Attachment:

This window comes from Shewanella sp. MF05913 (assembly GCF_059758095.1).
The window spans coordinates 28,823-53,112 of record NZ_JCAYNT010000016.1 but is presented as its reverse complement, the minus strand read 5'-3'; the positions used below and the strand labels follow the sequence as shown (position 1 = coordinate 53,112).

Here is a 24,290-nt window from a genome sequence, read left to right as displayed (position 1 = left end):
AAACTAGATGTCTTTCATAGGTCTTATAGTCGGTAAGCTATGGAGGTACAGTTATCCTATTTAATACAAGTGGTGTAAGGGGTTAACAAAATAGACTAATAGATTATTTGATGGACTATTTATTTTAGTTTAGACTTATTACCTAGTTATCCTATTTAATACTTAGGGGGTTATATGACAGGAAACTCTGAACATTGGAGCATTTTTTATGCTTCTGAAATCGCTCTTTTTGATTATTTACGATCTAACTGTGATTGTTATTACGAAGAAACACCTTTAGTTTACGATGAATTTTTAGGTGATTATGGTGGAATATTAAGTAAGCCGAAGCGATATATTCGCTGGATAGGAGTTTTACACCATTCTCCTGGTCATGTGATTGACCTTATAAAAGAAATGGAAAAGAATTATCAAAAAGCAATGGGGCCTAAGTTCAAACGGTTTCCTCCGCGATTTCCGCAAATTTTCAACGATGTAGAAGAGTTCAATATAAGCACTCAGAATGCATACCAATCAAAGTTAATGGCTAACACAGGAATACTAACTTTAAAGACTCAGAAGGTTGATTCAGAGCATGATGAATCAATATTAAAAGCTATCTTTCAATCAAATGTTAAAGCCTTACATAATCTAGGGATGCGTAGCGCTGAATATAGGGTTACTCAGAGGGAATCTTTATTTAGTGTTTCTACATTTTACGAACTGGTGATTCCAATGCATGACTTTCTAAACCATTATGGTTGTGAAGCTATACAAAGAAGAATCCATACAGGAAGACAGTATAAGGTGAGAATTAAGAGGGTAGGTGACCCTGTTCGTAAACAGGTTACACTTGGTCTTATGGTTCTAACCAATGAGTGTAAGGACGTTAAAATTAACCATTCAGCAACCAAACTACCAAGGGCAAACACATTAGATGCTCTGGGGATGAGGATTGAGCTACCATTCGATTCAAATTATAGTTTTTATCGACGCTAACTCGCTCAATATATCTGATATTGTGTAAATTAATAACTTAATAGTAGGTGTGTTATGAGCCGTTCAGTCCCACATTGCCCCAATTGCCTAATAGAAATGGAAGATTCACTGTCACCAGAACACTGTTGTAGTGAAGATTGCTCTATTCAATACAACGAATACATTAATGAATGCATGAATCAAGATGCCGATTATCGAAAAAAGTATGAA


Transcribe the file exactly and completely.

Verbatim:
This window comes from Shewanella sp. MF05913 (assembly GCF_059758095.1).
The window spans coordinates 28,823-53,112 of record NZ_JCAYNT010000016.1 but is presented as its reverse complement, the minus strand read 5'-3'; the positions used below and the strand labels follow the sequence as shown (position 1 = coordinate 53,112).

Here is a 24,290-nt window from a genome sequence, read left to right as displayed (position 1 = left end):
AAACTAGATGTCTTTCATAGGTCTTATAGTCGGTAAGCTATGGAGGTACAGTTATCCTATTTAATACAAGTGGTGTAAGGGGTTAACAAAATAGACTAATAGATTATTTGATGGACTATTTATTTTAGTTTAGACTTATTACCTAGTTATCCTATTTAATACTTAGGGGGTTATATGACAGGAAACTCTGAACATTGGAGCATTTTTTATGCTTCTGAAATCGCTCTTTTTGATTATTTACGATCTAACTGTGATTGTTATTACGAAGAAACACCTTTAGTTTACGATGAATTTTTAGGTGATTATGGTGGAATATTAAGTAAGCCGAAGCGATATATTCGCTGGATAGGAGTTTTACACCATTCTCCTGGTCATGTGATTGACCTTATAAAAGAAATGGAAAAGAATTATCAAAAAGCAATGGGGCCTAAGTTCAAACGGTTTCCTCCGCGATTTCCGCAAATTTTCAACGATGTAGAAGAGTTCAATATAAGCACTCAGAATGCATACCAATCAAAGTTAATGGCTAACACAGGAATACTAACTTTAAAGACTCAGAAGGTTGATTCAGAGCATGATGAATCAATATTAAAAGCTATCTTTCAATCAAATGTTAAAGCCTTACATAATCTAGGGATGCGTAGCGCTGAATATAGGGTTACTCAGAGGGAATCTTTATTTAGTGTTTCTACATTTTACGAACTGGTGATTCCAATGCATGACTTTCTAAACCATTATGGTTGTGAAGCTATACAAAGAAGAATCCATACAGGAAGACAGTATAAGGTGAGAATTAAGAGGGTAGGTGACCCTGTTCGTAAACAGGTTACACTTGGTCTTATGGTTCTAACCAATGAGTGTAAGGACGTTAAAATTAACCATTCAGCAACCAAACTACCAAGGGCAAACACATTAGATGCTCTGGGGATGAGGATTGAGCTACCATTCGATTCAAATTATAGTTTTTATCGACGCTAACTCGCTCAATATATCTGATATTGTGTAAATTAATAACTTAATAGTAGGTGTGTTATGAGCCGTTCAGTCCCACATTGCCCCAATTGCCTAATAGAAATGGAAGATTCACTGTCACCAGAACACTGTTGTAGTGAAGATTGCTCTATTCAATACAACGAATACATTAATGAATGCATGAATCAAGATGCCGATTATCGAAAAAAGTATGAA